When Amy Williams started her own branch of Edward Jones in 1993 in Lubbock, Texas, all of her mentors in the financial sector were men. Much has changed in the last two decades, thanks in part to programs like Women’s Initiative for New Growth Strategies, which has grown the number of female financial advisers at Edward Jones by 25 percent.
Williams, a principal responsible for financial adviser recruiting, knows that women are interested in becoming entrepreneurs like her. Still, a recent study by Edward Jones showed that only 11 percent of females think they’re ready to start their own business. Williams discusses the ways in which companies can help foster more females to become entrepreneurs.
Can you give us a little background on your career?
My professional experience was really pretty limited before I joined Edward Jones. I paid my way through college by working different jobs in sales, and back in 1991, when I started at Edward Jones as a branch office administrator at the ripe old age of 22, I really viewed it as a great opportunity to learn about the industry from the ground up. In 1993, I launched a branch in Lubbock, Texas. The whole thing was an amazing experience. It challenged me on a lot of levels.
How does Edward Jones attract a diverse workforce?
We think the business model we offer is very attractive. It is attractive for women and minority candidates as well because you really get to dictate your environment. You get to build your client base, you get to determine where you want to go out and build your practice. That’s an opportunity that’s unique in the industry.
Can you explain the Women’s Initiative for New Growth Strategies (WINGS) program?
The program is in its fifth year. In its first four years, we have grown our female financial adviser base by over 25 percent. When I came into the home office in 2009, it was largely my responsibility to build this program. We had a great launch, the vision was cast and then my job was to put structure into the program. We really are continuing to grow and develop the program to support women as financial advisers all across the country. We’ve also launched the BRIDGE program. BRIDGE stands for Building Results through Inclusion Driven and Guided Efforts. The BRIDGE program is focused on diverse advisers. So we launched it [in] October of last year and we are just finishing out our third round of the program.
What are the goals of the BRIDGE program?
We’re broken down into about 240 regions, and each region kind of operates like a mid-size company. They determine what their contract objectives are or what their growth objectives are and they do have specific growth objectives for women and minority advisers. The WINGS and BRIDGE programs help provide support for the regions in achieving their objectives.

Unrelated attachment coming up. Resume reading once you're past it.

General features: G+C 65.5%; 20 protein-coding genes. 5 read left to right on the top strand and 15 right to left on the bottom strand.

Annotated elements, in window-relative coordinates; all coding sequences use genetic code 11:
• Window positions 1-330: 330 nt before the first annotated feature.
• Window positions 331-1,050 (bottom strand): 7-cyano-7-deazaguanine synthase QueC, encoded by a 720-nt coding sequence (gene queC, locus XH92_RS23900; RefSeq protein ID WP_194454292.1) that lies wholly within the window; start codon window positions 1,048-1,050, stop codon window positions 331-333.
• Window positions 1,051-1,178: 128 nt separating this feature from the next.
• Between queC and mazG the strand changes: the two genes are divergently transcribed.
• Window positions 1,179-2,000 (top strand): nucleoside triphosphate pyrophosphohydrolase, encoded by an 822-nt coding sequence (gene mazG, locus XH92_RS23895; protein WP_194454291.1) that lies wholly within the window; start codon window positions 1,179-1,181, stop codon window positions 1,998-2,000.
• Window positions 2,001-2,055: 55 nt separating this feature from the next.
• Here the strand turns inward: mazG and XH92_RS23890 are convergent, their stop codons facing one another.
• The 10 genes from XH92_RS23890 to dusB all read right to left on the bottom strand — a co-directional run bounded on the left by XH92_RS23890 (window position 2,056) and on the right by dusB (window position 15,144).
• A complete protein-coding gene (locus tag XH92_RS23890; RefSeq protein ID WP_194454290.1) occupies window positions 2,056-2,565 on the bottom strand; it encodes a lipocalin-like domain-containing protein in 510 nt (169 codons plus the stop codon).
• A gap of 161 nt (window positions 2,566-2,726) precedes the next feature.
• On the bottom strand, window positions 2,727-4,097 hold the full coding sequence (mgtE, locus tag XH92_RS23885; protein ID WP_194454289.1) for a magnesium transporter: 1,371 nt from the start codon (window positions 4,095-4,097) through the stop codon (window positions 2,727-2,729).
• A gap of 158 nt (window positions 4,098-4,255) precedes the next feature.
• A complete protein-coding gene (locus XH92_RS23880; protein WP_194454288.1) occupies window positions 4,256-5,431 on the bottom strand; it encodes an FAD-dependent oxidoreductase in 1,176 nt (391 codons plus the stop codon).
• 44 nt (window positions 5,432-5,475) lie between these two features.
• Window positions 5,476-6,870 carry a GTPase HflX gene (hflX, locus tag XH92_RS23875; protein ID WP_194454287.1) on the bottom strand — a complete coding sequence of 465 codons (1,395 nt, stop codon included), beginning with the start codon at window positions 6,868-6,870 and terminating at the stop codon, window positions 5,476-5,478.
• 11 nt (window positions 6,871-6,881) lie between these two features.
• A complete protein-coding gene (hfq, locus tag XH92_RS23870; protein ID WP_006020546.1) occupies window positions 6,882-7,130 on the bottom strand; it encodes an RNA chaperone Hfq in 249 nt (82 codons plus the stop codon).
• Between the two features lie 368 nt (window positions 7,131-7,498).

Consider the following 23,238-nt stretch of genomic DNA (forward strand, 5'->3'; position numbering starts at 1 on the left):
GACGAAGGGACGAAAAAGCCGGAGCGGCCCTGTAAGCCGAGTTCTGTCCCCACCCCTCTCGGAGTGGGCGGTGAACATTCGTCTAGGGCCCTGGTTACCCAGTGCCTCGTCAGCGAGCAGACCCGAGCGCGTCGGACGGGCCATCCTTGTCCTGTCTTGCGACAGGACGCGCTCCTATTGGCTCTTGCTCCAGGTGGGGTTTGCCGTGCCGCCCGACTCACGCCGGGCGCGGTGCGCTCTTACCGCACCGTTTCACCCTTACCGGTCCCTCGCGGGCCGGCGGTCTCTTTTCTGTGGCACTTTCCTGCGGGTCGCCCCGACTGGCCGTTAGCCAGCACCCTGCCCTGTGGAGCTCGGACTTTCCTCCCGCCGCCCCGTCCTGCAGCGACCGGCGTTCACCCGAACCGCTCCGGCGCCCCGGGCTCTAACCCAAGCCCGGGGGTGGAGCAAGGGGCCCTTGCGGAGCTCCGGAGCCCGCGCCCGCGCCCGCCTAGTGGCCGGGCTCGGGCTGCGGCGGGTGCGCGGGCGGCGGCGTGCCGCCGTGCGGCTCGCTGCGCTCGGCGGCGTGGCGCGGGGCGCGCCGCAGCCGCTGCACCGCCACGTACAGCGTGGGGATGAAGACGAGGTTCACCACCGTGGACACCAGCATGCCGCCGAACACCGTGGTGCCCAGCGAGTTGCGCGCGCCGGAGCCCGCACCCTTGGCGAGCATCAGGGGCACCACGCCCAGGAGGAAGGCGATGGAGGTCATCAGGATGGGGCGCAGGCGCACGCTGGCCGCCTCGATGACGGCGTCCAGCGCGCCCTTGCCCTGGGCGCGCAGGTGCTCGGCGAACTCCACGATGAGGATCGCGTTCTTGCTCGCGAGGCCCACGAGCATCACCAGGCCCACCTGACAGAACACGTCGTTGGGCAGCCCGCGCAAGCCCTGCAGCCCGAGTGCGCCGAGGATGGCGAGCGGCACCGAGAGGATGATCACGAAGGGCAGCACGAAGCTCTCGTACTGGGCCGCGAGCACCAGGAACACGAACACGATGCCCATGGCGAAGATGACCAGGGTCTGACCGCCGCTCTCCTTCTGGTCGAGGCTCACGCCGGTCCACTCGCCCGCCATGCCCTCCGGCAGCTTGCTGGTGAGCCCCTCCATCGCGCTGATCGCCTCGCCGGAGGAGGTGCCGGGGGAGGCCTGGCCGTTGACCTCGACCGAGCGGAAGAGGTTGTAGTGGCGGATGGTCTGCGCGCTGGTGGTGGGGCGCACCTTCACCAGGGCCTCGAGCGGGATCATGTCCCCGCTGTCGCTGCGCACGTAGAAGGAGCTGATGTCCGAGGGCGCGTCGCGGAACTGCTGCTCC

A recent study by Edward Jones found that 66 percent of female respondents crave more entrepreneurial experiences at work. What was the experience like of starting out on your own as a female entrepreneur?
When I started as a financial adviser, one of the first organizations I joined in my community, in Lubbock, Texas, was a women’s entrepreneurs group. We had male mentors within the industry, but what I found was female entrepreneurs or small business owners in the community became my other mentors. They provided tremendous support to me. I really viewed my launching a practice very entrepreneurially, and they provided great wisdom and support in that.
The study also found that only 11 percent of females think they are ready to start their own businesses. What do you think accounts for such a low number?
First of all, women tend to underestimate themselves. A lot of the women entrepreneurs I met never planned it that way. I also think sometimes that the concept of starting from scratch feels a little isolating. That’s the really interesting dimension of how our business model works at Edward Jones. While I had the capacity and opportunity to work like an entrepreneur, go out and develop a market, develop my client base, I was never more than a phone call away from a mentor, who had been there and done it before. Interestingly enough, I had a male mentor because when I started, there were no women where I was. My male mentor, he was my lifeline. I literally called him once a week for over two years. I got to feel like an entrepreneur, but I always had that lifeline available to me.
What are ways that a business like Edward Jones can help empower female employers who are interested in entrepreneurial activities?
When we bring new female financial adviser trainees in, we get them connected in a program that we call the WINGS early success coach program. We have a veteran female adviser lead one conference call a week where all of the women who are going to show up to the same training class get to know each other. They’re all at the same stage of the process. They’re all studying for their licensing exams. And it’s really neat to hear how they begin to develop a relationship, so when they show up for training in St. Louis or in Tempe, they know each other. We found that 30-minute phone call is very empowering to them.
Jeffrey Cattel is an editorial intern at Diversity Executive magazine. He can be reached at firstname.lastname@example.org.